Treating Advanced Breast Cancer in Community Settings
Adam M. Brufsky, MD, PhD
University of Pittsburgh
Associate Division Chief, Hematology/Oncology
Co-Director, Comprehensive Breast Cancer Center
Sara A. Hurvitz, MD
Associate Professor, Medicine
Ronald Reagan UCLA Medical Center
Los Angeles, CA
Eleftherios P. Mamounas, MD
University of Florida Health Cancer Center
Hope S. Rugo, MD
Breast Director, Breast Oncology Clinical Trials Education
University of California, San Francisco
Helen Diller Family Comprehensive Cancer Center
San Francisco, CA
Dia Voudouris, MD
Clinical Associate Professor, Medicine
Manhattan Cancer Specialists
Mount Sinai School of Medicine
Lenox Hill Hospital
New York, NY
New therapeutic strategies utilizing triplet regimens for the treatment of patients with HER2-positive metastatic breast cancer (MBC) continue to emerge as an exciting area of development, according to a panel of experts who participated in a recent OncLive
Fresh clinical trial findings have bolstered the role of pertuzumab (Perjeta) in combination with trastuzumab (Herceptin) and chemotherapy as a first-line standard of care for this patient population,1
yet clinicians already were widely employing this regimen based on earlier data.2
Meanwhile, the combination of pertuzumab with trastuzumab and hormonal therapy has generated excitement as a potential option for patients with HER2-positive and estrogen receptor (ER)–positive breast cancer, and represents an area for future research, the panelists said during a wide-ranging discussion entitled “Treating Advanced Breast Cancer in Community Settings
.”CLEOPATRA Solidifies Pertuzumab RegimenAdam M. Brufsky, MD, PhD,
who served as moderator of the Peer Exchange program, called the development of pertuzumab in both early and metastatic disease “one of the big success stories in the treatment of breast cancer” in the past 20 years.
The FDA initially approved pertuzumab in combination with trastuzumab and docetaxel as a frontline treatment for patients with HER2-positive tumors in 2012, based on findings from the phase III CLEOPATRA trial. This indication was followed by the approval of pertuzumab, trastuzumab, and chemotherapy as a neoadjuvant therapy for early-stage HER2-positive breast cancer in 2013.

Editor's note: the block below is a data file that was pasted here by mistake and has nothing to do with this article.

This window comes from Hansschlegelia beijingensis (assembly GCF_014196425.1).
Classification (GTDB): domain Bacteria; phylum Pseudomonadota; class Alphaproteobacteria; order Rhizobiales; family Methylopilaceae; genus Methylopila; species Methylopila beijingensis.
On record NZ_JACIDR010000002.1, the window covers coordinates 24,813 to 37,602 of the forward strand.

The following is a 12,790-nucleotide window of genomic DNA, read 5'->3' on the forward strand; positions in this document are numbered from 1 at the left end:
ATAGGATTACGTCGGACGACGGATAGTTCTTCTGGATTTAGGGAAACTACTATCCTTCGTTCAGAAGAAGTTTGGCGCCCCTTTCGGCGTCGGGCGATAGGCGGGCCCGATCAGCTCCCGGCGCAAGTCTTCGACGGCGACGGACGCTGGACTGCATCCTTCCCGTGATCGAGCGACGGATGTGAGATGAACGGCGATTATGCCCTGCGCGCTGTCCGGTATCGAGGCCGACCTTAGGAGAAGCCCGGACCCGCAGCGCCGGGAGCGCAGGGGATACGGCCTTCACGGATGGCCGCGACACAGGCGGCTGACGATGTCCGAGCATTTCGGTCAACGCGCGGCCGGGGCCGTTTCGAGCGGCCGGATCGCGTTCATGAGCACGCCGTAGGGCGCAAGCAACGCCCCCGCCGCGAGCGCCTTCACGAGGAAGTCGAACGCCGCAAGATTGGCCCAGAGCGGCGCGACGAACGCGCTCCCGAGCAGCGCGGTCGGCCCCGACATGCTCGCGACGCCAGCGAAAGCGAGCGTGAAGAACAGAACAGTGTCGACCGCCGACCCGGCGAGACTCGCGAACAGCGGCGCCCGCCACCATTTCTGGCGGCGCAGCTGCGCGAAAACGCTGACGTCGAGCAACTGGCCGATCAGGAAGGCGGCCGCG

Adam Brufsky, MD
In September, long-term follow-up results from the CLEOPATRA trial were among the big stories to emerge from the 2014 ESMO Congress in Madrid, Spain. Swain et al reported that dual anti-HER2 blockade with pertuzumab and trastuzumab plus chemotherapy improved median overall survival (OS) by 15.7 months over standard first-line therapy.1
The triplet combination extended median OS to 56.5 months without introducing any new safety concerns. The data were from the final OS analysis after a median follow-up of 50 months. Adding pertuzumab to the regimen yielded a hazard ratio of 0.68 (P
= .0002) compared with standard first-line treatment.
In the CLEOPATRA trial, 808 women were randomized to receive either first-line trastuzumab, docetaxel, and pertuzumab (n = 402) or trastuzumab, docetaxel, and placebo (n = 406). The primary endpoint was progression-free survival (PFS), with secondary outcome measures focused on OS and response.
Patients received either placebo or pertuzumab, given as an 840-mg loading dose followed by a 420-mg maintenance dose, plus trastuzumab, given as an 8-mg/kg loading dose followed by a 6-mg/kg maintenance dose, and 6 cycles of docetaxel, 75 mg/m2
with escalation to 100 mg/m2
if tolerated. Treatments were administered every 3 weeks and continued until disease progression.
In the primary analysis, the median PFS was 18.5 months versus 12.4 months in the pertuzumab and placebo arms, respectively (HR = 0.62; P
The objective response rate was 80.2% in the pertuzumab arm compared with 69.3% with placebo. The median duration of response was 20.2 versus 12.5 months, for the pertuzumab and placebo arms, respectively.